This past week was an exhausting one with my little man. Basically a combo of no sleep + lots and lots of fussing + needing to be bounced and swayed while walking around in order for calm to happen (aka I got a BOSS arm and leg workout 😉). We aren’t totally sure what is going on yet, but his pediatrician thinks it sounds like acid reflux or a protein sensitivity – both potentially fixable, so that’s good news! I started him on some reflux medicine yesterday, and he’s either had a few coincidentally good days in a row, or the medicine is working and reflux was his problem. But – regardless, it’s been a rough week for little Ford and me.
My husband is deployed right now and will be for the next several months, so there have been several times this past week where I have been sitting and splashing around in my little pool of self pity. “This is way too hard to do by myself.” “It’s so unfair that Seth can’t be here to help me right now.” “I am NOT going to be able to make it through these next several months alone.”
The reality is, being a parent is hard. It’s exhausting sometimes, mentally taxing when your little one is crying and you can’t figure out why, and leaves you essentially ZERO time for yourself. It’s also the best thing I’ve ever done. Hands down – no competition.
Today, I was browsing a blogger’s Instagram that I follow. This past December, she went into labor at 23 weeks pregnant and lost her son on the day after he was born. She held him in her arms as he died. I was looking through all her recent posts, reading and feeling her grief. Since having my son, her story resonates so much more deeply with me. Once you have a baby of your own, it becomes infinitely more devastating to hear about people losing theirs. The grief you feel for them almost chokes you.
I was scrolling through pictures of her and her husband sitting at their son’s grave. Of his tiny, wrinkly toes right after he was born. Of his name tattooed across her forearm in remembrance of her sweet little boy. I was looking at all of this while holding my three month old son in my arms while he slept, his warm little body laying across my stomach, tiny, soft breaths on my arm. My heart felt overwhelmed with equal amounts of love and gratitude for his little life and heartbreak for Lindsay and her husband’s devastating loss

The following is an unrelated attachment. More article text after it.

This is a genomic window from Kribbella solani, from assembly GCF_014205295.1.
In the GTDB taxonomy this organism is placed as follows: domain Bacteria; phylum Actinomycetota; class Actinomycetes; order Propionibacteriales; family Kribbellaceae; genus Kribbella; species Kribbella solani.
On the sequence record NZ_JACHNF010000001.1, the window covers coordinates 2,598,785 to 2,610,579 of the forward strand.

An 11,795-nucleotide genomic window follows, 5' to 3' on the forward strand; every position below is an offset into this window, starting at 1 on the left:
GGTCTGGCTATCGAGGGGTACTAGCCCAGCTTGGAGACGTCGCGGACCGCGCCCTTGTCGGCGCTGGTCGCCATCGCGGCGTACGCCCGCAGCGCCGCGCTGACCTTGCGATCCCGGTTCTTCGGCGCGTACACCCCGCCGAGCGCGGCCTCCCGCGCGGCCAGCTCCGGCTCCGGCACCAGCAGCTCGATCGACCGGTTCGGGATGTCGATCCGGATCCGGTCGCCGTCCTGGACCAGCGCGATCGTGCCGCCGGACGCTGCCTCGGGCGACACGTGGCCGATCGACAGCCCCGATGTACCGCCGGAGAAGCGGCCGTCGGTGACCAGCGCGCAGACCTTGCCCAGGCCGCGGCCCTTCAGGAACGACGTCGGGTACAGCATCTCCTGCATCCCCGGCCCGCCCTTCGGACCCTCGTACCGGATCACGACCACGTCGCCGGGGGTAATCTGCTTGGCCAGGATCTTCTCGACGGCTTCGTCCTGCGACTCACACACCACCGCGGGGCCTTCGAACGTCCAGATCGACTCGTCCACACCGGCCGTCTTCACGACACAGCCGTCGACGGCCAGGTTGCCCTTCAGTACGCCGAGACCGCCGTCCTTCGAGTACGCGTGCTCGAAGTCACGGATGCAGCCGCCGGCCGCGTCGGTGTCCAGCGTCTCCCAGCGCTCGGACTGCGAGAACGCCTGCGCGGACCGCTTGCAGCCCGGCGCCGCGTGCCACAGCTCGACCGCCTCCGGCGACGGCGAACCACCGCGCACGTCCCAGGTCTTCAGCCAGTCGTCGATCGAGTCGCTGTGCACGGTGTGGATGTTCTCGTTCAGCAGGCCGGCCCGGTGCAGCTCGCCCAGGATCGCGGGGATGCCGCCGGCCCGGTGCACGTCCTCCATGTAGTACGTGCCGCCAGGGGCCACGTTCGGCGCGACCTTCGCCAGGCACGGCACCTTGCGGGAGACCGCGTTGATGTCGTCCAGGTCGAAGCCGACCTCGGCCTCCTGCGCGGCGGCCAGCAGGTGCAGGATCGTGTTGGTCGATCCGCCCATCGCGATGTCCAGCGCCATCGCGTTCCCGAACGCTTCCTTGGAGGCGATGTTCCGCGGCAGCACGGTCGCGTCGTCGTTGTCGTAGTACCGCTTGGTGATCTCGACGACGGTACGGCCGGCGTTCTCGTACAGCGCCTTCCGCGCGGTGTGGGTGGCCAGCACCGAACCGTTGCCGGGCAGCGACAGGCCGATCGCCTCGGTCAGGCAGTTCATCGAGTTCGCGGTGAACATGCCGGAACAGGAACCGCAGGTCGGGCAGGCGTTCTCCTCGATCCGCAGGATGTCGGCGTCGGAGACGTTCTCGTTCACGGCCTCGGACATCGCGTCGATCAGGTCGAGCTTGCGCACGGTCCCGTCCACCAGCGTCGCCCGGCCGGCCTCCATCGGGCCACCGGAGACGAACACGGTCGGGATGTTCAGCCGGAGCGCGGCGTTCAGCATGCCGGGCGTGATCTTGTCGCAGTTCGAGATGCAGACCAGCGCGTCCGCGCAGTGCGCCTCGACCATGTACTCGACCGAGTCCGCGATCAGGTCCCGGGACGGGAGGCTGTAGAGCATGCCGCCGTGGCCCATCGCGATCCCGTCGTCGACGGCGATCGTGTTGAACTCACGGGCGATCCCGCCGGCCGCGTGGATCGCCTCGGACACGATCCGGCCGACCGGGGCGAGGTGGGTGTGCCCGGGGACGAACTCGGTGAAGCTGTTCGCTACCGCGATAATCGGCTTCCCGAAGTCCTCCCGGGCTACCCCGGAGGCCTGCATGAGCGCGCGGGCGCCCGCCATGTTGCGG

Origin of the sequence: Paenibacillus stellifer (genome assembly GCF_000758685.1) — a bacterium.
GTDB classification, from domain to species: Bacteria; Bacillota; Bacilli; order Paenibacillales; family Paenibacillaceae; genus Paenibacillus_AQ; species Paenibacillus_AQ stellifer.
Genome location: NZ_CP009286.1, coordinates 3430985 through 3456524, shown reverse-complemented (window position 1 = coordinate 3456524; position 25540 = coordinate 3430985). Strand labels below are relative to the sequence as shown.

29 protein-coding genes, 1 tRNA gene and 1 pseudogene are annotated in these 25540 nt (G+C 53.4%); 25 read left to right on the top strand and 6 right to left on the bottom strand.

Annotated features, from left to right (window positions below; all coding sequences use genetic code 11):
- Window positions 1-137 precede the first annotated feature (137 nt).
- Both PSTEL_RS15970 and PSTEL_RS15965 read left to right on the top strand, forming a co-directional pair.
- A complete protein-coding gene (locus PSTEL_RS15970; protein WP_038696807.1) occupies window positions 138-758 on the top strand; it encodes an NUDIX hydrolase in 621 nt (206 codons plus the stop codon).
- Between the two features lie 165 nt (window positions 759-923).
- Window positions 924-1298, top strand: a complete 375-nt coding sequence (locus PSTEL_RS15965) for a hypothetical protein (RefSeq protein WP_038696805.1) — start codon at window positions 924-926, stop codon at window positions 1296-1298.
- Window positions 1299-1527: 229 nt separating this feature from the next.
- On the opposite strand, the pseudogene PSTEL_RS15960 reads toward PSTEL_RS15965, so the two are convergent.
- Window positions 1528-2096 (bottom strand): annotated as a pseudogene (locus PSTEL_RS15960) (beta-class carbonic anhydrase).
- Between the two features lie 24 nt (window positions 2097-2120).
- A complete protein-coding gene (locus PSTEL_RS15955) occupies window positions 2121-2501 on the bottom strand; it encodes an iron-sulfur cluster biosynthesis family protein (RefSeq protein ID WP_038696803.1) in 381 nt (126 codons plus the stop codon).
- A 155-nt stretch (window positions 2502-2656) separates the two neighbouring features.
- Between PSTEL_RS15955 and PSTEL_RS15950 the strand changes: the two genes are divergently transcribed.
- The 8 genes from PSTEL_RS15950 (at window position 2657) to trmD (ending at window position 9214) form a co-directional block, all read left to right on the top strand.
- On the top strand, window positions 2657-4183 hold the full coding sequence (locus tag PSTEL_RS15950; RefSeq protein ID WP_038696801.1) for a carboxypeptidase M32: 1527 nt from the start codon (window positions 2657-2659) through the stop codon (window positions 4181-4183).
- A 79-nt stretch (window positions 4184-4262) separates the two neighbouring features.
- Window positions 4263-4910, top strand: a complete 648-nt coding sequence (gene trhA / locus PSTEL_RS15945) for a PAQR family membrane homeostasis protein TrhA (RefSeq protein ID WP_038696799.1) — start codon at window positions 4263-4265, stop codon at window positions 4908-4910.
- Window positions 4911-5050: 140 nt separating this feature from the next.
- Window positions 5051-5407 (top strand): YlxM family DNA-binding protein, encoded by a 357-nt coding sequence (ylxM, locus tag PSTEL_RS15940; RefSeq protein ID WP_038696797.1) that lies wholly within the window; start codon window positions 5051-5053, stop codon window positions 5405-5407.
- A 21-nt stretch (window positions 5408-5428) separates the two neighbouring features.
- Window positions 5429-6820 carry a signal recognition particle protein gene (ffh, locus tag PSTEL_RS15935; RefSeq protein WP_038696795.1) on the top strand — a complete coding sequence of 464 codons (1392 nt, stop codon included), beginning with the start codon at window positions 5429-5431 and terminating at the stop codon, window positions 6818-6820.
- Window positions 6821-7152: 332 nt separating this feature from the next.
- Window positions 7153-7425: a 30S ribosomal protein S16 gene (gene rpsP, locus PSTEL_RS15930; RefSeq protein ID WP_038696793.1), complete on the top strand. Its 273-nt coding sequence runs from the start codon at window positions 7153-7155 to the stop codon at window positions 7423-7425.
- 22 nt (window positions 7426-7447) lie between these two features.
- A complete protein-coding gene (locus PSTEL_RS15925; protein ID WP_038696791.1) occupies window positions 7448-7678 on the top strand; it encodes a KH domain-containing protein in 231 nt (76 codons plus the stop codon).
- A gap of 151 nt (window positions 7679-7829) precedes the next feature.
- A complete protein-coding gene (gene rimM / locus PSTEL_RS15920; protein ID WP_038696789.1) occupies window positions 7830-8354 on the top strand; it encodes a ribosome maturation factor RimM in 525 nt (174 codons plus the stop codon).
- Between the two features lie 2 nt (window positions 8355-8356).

It took me back to when my husband and I lost our baby last September. The deep, clawing sorrow we felt when we lost not only our child but also our hopes and dreams we had built so firmly and confidently into our future was unmatched by anything we’ve ever experienced before in our lives. There’s just nothing like losing your baby – nothing.
Reading about Lindsay’s loss and thinking about my own last year really had me going over those thoughts I had been having all week, about how hard parenting can be. Thinking about her loss took every tiny little complaint I had and every exhausted thought and made them evaporate instantly. Because no matter how hard our day, week, month is with our kids, we have our kids. No matter how fussy Ford is, how little he sleeps, or how little time he gives me for myself, he is here. With me. Breathing and alive and needing me.
This is not to say that days still won’t be hard sometimes, and there’s no reason for us to pretend that being a parent is peachy and perfect and comes in a pretty, challenge-free package. But this is what today put into perspective for me: parenting can be hard and exhausting sometimes. But that is completely and totally trumped by how amazing it is to have these little humans in our lives. And instead of looking back on my week and thinking, WOW – that was hard, it’s more important to look back and think of laying forehead to forehead with my baby in bed as he falls asleep before I move him to his bassinet. Of how good he smells right after he gets out of the bath and is in clean, soft PJs. Of the way it feels when his tiny little fingers wrap around mine. How he rests his hand on my chest when he’s sleeping on me. How he kicks his little legs forward and back with excitement when he’s in the bath. How his whole face wrinkles up with a big yawn, and the little sharp breath of air he takes before closing his tiny mouth.
So to those tired, exhausted, worn out mommas out there – I’m right there with you sometimes. But instead of looking back on your day and focusing on the hard parts, take some time to remember and breathe in those sweet moments that happened throughout the crazy. Don’t wish whatever phase you’re in away, but try and grasp onto and cherish each one, because our babies grow and change by the hour, and you don’t want to look back and realize you didn’t cherish every moment that you could.